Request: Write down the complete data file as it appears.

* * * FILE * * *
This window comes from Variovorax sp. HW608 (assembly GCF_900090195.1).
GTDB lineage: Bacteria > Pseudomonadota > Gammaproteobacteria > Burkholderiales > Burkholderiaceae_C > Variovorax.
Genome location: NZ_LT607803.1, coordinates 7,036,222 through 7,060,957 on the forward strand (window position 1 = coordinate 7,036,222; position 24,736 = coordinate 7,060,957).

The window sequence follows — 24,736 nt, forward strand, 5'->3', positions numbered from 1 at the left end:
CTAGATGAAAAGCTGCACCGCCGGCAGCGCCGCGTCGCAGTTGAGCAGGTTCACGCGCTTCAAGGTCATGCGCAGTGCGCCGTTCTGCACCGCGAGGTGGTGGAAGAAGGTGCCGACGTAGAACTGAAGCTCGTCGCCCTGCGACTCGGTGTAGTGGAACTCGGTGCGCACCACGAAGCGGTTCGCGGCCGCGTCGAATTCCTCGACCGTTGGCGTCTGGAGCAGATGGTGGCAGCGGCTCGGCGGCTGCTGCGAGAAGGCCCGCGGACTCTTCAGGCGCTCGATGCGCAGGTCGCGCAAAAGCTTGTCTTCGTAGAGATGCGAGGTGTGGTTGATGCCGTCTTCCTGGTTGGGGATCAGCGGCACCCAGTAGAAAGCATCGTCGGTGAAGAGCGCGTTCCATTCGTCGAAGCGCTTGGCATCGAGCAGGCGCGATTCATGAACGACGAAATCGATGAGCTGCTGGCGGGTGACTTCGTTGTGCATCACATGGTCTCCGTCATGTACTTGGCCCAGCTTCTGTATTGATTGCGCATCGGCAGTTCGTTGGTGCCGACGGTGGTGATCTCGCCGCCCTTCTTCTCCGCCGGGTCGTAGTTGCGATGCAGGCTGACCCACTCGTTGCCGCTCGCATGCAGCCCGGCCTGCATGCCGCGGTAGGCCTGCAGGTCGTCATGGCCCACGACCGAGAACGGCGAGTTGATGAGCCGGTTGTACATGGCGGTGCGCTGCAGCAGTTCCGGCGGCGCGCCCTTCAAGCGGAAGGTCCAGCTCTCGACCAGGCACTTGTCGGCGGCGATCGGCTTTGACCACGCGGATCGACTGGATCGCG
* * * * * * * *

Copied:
This window comes from Variovorax sp. HW608 (assembly GCF_900090195.1).
GTDB lineage: Bacteria > Pseudomonadota > Gammaproteobacteria > Burkholderiales > Burkholderiaceae_C > Variovorax.
Genome location: NZ_LT607803.1, coordinates 7,036,222 through 7,060,957 on the forward strand (window position 1 = coordinate 7,036,222; position 24,736 = coordinate 7,060,957).

The window sequence follows — 24,736 nt, forward strand, 5'->3', positions numbered from 1 at the left end:
CTAGATGAAAAGCTGCACCGCCGGCAGCGCCGCGTCGCAGTTGAGCAGGTTCACGCGCTTCAAGGTCATGCGCAGTGCGCCGTTCTGCACCGCGAGGTGGTGGAAGAAGGTGCCGACGTAGAACTGAAGCTCGTCGCCCTGCGACTCGGTGTAGTGGAACTCGGTGCGCACCACGAAGCGGTTCGCGGCCGCGTCGAATTCCTCGACCGTTGGCGTCTGGAGCAGATGGTGGCAGCGGCTCGGCGGCTGCTGCGAGAAGGCCCGCGGACTCTTCAGGCGCTCGATGCGCAGGTCGCGCAAAAGCTTGTCTTCGTAGAGATGCGAGGTGTGGTTGATGCCGTCTTCCTGGTTGGGGATCAGCGGCACCCAGTAGAAAGCATCGTCGGTGAAGAGCGCGTTCCATTCGTCGAAGCGCTTGGCATCGAGCAGGCGCGATTCATGAACGACGAAATCGATGAGCTGCTGGCGGGTGACTTCGTTGTGCATCACATGGTCTCCGTCATGTACTTGGCCCAGCTTCTGTATTGATTGCGCATCGGCAGTTCGTTGGTGCCGACGGTGGTGATCTCGCCGCCCTTCTTCTCCGCCGGGTCGTAGTTGCGATGCAGGCTGACCCACTCGTTGCCGCTCGCATGCAGCCCGGCCTGCATGCCGCGGTAGGCCTGCAGGTCGTCATGGCCCACGACCGAGAACGGCGAGTTGATGAGCCGGTTGTACATGGCGGTGCGCTGCAGCAGTTCCGGCGGCGCGCCCTTCAAGCGGAAGGTCCAGCTCTCGACCAGGCACTTGTCGGCGGCGATCGGCTTTGACCACGCGGATCGACTGGATCGCG